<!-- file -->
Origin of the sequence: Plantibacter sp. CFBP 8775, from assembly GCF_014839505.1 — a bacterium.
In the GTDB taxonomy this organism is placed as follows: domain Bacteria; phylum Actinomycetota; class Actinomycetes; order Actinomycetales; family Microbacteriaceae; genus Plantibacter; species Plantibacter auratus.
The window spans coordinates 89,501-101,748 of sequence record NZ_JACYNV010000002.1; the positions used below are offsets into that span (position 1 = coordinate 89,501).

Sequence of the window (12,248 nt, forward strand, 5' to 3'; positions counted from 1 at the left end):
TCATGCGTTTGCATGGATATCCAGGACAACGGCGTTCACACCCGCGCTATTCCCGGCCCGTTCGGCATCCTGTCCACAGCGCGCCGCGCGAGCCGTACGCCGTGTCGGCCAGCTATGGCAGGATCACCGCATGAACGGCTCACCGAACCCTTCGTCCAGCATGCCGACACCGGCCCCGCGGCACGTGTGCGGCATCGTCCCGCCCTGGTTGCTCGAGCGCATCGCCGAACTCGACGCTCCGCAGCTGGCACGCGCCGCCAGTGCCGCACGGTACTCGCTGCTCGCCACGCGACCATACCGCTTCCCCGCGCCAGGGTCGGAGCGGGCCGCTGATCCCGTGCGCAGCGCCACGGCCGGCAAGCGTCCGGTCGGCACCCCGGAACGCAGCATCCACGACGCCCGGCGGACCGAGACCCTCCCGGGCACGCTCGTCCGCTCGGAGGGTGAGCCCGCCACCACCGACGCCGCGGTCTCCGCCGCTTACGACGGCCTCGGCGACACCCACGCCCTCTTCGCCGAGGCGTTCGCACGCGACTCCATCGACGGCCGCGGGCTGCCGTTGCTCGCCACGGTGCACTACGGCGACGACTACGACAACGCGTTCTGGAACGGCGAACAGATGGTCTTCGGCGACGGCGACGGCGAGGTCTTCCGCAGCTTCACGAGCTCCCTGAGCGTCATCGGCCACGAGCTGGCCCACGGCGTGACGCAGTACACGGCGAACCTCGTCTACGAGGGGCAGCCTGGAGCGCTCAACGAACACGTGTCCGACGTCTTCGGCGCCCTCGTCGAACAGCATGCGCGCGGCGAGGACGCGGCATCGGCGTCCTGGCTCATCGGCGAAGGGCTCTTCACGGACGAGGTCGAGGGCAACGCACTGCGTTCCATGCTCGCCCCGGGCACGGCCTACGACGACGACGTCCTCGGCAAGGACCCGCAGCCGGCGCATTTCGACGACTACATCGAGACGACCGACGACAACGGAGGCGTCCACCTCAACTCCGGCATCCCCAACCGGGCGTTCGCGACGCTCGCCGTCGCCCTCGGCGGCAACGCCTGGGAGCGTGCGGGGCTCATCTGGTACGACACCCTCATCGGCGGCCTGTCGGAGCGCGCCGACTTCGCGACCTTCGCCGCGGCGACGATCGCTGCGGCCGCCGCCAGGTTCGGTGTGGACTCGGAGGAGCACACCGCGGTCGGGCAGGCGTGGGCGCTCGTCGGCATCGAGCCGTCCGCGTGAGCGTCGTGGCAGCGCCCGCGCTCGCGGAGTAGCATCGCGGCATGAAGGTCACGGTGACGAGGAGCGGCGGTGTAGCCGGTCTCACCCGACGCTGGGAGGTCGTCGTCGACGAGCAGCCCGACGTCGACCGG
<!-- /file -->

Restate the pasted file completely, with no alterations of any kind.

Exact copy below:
Origin of the sequence: Plantibacter sp. CFBP 8775, from assembly GCF_014839505.1 — a bacterium.
In the GTDB taxonomy this organism is placed as follows: domain Bacteria; phylum Actinomycetota; class Actinomycetes; order Actinomycetales; family Microbacteriaceae; genus Plantibacter; species Plantibacter auratus.
The window spans coordinates 89,501-101,748 of sequence record NZ_JACYNV010000002.1; the positions used below are offsets into that span (position 1 = coordinate 89,501).

Sequence of the window (12,248 nt, forward strand, 5' to 3'; positions counted from 1 at the left end):
TCATGCGTTTGCATGGATATCCAGGACAACGGCGTTCACACCCGCGCTATTCCCGGCCCGTTCGGCATCCTGTCCACAGCGCGCCGCGCGAGCCGTACGCCGTGTCGGCCAGCTATGGCAGGATCACCGCATGAACGGCTCACCGAACCCTTCGTCCAGCATGCCGACACCGGCCCCGCGGCACGTGTGCGGCATCGTCCCGCCCTGGTTGCTCGAGCGCATCGCCGAACTCGACGCTCCGCAGCTGGCACGCGCCGCCAGTGCCGCACGGTACTCGCTGCTCGCCACGCGACCATACCGCTTCCCCGCGCCAGGGTCGGAGCGGGCCGCTGATCCCGTGCGCAGCGCCACGGCCGGCAAGCGTCCGGTCGGCACCCCGGAACGCAGCATCCACGACGCCCGGCGGACCGAGACCCTCCCGGGCACGCTCGTCCGCTCGGAGGGTGAGCCCGCCACCACCGACGCCGCGGTCTCCGCCGCTTACGACGGCCTCGGCGACACCCACGCCCTCTTCGCCGAGGCGTTCGCACGCGACTCCATCGACGGCCGCGGGCTGCCGTTGCTCGCCACGGTGCACTACGGCGACGACTACGACAACGCGTTCTGGAACGGCGAACAGATGGTCTTCGGCGACGGCGACGGCGAGGTCTTCCGCAGCTTCACGAGCTCCCTGAGCGTCATCGGCCACGAGCTGGCCCACGGCGTGACGCAGTACACGGCGAACCTCGTCTACGAGGGGCAGCCTGGAGCGCTCAACGAACACGTGTCCGACGTCTTCGGCGCCCTCGTCGAACAGCATGCGCGCGGCGAGGACGCGGCATCGGCGTCCTGGCTCATCGGCGAAGGGCTCTTCACGGACGAGGTCGAGGGCAACGCACTGCGTTCCATGCTCGCCCCGGGCACGGCCTACGACGACGACGTCCTCGGCAAGGACCCGCAGCCGGCGCATTTCGACGACTACATCGAGACGACCGACGACAACGGAGGCGTCCACCTCAACTCCGGCATCCCCAACCGGGCGTTCGCGACGCTCGCCGTCGCCCTCGGCGGCAACGCCTGGGAGCGTGCGGGGCTCATCTGGTACGACACCCTCATCGGCGGCCTGTCGGAGCGCGCCGACTTCGCGACCTTCGCCGCGGCGACGATCGCTGCGGCCGCCGCCAGGTTCGGTGTGGACTCGGAGGAGCACACCGCGGTCGGGCAGGCGTGGGCGCTCGTCGGCATCGAGCCGTCCGCGTGAGCGTCGTGGCAGCGCCCGCGCTCGCGGAGTAGCATCGCGGCATGAAGGTCACGGTGACGAGGAGCGGCGGTGTAGCCGGTCTCACCCGACGCTGGGAGGTCGTCGTCGACGAGCAGCCCGACGTCGACCGG